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Video Shutter and lattitude

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G McMahon
Video Shutter and lattitude
on Aug 29, 2005 at 5:26:51 am

Old question that always turns me in side out.

Does a video electronic shutter work the same way as a cine film shutter angle? And if you are shooting in progressive mode should the shutter be on or off or indifferent?

Also, is there a correlation between contrast and latitude? If you were to shoot on a stock with 11 stops latitude and in post increased the contrast, are you losing the stops at either end or is the curve just being altered? Why I ask this is if you are exposing and there is detail you like to see which may be 3 stops under, how do you know where to safely leave it there if in post with your one light the contrast levels you have set may push that towards black?

Hope I have explained that adequately.

Thank you,
Graeme McMahon

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Leo Ticheli
Re: Video Shutter and lattitude
on Aug 29, 2005 at 4:27:17 pm

In most cases, video shutters work differently than motion picture camera shutters; film cameras typically use spinning mirrors which may or may not be adjustable in angle to a certain degree. Some high-end HD cameras also can use a spinning mirror, but most are simply electronic switches that control the duration of exposure which is the equivalent to a mechanical shutter angle.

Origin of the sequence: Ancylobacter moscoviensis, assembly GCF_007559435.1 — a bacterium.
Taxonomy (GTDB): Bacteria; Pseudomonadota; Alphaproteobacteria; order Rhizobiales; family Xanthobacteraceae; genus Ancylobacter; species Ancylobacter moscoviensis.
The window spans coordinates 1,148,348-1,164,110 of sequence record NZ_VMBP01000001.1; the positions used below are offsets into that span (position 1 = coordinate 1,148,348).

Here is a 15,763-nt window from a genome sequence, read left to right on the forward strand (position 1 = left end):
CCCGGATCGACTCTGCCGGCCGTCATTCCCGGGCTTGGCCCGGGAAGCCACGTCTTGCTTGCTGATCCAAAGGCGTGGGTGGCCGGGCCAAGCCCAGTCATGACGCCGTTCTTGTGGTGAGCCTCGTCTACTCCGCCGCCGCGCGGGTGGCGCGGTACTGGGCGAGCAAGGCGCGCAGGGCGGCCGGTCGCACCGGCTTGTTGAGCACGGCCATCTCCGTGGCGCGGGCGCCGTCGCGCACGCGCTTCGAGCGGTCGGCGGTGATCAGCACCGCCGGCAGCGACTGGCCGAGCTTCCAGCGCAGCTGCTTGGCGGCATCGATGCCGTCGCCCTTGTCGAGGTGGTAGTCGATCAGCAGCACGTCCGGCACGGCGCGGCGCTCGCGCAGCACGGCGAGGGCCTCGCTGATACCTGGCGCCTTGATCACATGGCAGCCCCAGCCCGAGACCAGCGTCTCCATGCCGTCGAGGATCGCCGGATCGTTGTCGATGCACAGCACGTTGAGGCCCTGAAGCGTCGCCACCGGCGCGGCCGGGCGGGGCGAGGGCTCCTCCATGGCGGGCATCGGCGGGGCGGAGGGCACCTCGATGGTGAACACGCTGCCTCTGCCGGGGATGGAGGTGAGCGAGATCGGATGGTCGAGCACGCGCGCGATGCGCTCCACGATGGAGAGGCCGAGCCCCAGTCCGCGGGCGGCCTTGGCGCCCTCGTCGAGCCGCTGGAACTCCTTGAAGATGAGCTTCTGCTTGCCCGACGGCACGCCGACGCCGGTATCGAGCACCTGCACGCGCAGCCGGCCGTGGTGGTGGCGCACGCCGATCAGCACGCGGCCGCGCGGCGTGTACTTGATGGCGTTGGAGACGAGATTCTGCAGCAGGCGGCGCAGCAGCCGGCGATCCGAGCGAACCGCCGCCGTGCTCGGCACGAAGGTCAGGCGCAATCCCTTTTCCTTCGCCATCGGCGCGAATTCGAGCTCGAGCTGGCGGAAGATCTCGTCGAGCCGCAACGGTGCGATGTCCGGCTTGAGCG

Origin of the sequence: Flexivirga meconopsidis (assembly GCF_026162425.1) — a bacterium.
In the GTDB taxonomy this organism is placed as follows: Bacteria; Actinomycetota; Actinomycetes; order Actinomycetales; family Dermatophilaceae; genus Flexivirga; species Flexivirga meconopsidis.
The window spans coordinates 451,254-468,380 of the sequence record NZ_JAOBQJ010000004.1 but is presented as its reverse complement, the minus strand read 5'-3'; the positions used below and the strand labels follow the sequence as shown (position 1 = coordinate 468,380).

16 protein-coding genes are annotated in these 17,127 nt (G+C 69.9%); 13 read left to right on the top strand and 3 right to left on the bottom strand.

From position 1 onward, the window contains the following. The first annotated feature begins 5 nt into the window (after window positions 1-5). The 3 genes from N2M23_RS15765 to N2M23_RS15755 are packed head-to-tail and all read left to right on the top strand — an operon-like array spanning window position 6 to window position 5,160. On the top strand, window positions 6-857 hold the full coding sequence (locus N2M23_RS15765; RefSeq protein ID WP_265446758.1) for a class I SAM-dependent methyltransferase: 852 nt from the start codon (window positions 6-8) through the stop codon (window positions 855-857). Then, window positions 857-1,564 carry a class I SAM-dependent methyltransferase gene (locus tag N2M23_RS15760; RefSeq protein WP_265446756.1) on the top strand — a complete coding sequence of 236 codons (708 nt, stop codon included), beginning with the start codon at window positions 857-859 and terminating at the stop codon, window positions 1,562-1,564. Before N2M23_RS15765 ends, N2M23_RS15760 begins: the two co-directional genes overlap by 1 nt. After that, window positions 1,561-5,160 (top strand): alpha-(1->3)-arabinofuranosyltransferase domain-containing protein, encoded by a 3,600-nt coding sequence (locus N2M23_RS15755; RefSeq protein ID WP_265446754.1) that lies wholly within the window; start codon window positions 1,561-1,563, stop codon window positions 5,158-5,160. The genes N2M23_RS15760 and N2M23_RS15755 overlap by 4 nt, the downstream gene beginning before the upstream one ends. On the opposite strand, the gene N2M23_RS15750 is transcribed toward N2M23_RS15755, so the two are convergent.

There may be an extraordinarily small difference in the effect of an electronic shutter and a spinning mirror shutter because the spinning mirror exposes different parts of the frame earlier or later depending on where the spinning mirror clips the frame. This might be detectable shooting past vertical lines with a moving camera.

Naturally, a film camera cannot operate with no shutter because of the time required to transport the film from frame to frame. Video cameras can operate with the shutter at any "angle" including "off."

Of course you should use the electronic shutter if you wish to achieve the film look; typically 24 fps with a 180

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